Sarah's Path to Independence


Standing in the shade on the side of her grandmother’s house near Jinja, Uganda, Sarah flips through the collection of brightly colored kitenge fabric that she will soon shape into dresses, purses, and shirts. Proudly, she holds up each of her tailored pieces, grinning as she describes the intricate designs and how her ability to speak Kiswahili landed her a good deal with a fabric supplier in Tanzania. But Sarah’s path to get to where she is today — a confident young entrepreneur and provider for her family — has not been an easy one.

In 2015, Sarah was excelling in her studies at secondary school and exercising leadership as the Speaker of the Educate! Student Business Club. The following year, she and her peers at Lira Town College in Northern Uganda took home the top prize at Educate!’s National Student Business Competitions, a major recognition of their effort and innovation in launching real, income-generating enterprises while still in school. Inspired by the Club’s success and equipped with the necessary skills, Sarah launched her own small enterprises outside of school, baking pastries and cakes, making soap, and tailoring.

As Sarah entered her final year of secondary school and worked to build her business, her family experienced great tragedy when her father suddenly passed away. Her mother, an agricultural day laborer, was unable to provide school fees for Sarah and her eight siblings. Grieving the loss of her father but still determined to finish school, Sarah scraped together the school fees by working odd jobs cleaning homes and washing clothes alongside her other business projects. Through her hard work and perseverance, Sarah graduated, more determined than ever to build her business and achieve financial security for herself and her family.

Sarah looked to her community for inspiration, utilizing the business and soft skills she had learned such as networking, communication, and market research to determine what products might prove successful. She identified market gaps – like the fact that people in her hometown were traveling over 6 hours to the capital of Kampala to buy new shoes – and honed her product offerings, establishing strong relationships with suppliers and customers. She also became an Educate! Mentor, sharing her real-world business experience with the next generation of Educate! Scholars.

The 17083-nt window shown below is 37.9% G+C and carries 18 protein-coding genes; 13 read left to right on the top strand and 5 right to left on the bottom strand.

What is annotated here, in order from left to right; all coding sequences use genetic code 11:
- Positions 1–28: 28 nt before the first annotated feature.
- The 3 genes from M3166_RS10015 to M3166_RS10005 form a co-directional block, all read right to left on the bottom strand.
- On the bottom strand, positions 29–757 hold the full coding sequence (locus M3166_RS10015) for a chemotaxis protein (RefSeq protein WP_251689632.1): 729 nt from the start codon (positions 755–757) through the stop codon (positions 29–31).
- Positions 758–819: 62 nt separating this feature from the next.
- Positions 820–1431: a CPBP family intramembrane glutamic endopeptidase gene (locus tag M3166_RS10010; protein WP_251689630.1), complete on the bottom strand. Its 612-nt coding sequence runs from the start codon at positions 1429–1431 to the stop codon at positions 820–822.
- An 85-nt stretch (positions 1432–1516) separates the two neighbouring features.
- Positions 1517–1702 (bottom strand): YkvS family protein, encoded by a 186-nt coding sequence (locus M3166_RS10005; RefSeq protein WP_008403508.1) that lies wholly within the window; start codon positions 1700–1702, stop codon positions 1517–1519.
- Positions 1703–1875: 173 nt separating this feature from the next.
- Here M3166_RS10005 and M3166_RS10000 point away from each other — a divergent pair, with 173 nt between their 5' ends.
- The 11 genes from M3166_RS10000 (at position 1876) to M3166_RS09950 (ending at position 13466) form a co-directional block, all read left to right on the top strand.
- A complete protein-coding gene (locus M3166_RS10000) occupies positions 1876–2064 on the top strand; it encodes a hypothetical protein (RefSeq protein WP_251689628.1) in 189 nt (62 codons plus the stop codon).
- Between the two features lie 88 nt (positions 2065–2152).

Today, Sarah runs two enterprises: her kitenge fabric and tailoring business in Jinja, and a business selling shoes in Lira. While her businesses are still small, they have already enabled Sarah to help her family: Sarah’s earnings buy food for the household, and she employs her grandmother at her tailoring business. Sarah is also paying for her youngest sister to attend primary school, an educational opportunity that Sarah’s other siblings didn’t have after their father’s death.

Despite her young age, Sarah’s hard-earned experience and the skills she’s gained help her face the future confidently. “I’m the one taking care of most of my family members. It makes me happy because it means I’m responsible. If anything comes up in the future, I’m ready to deal with it.” Her greatest dreams for the future are to put herself through university and to someday start an orphanage:

“I’ve seen how hard it is for children to survive when their parents cannot support [them]… I can teach them skills so that one day they are in the position to start up something of their own, without other people, just like I have.”

By persevering through the challenges she has faced to create the future she wants, Sarah’s success has extended beyond herself and created exponential impact for her family.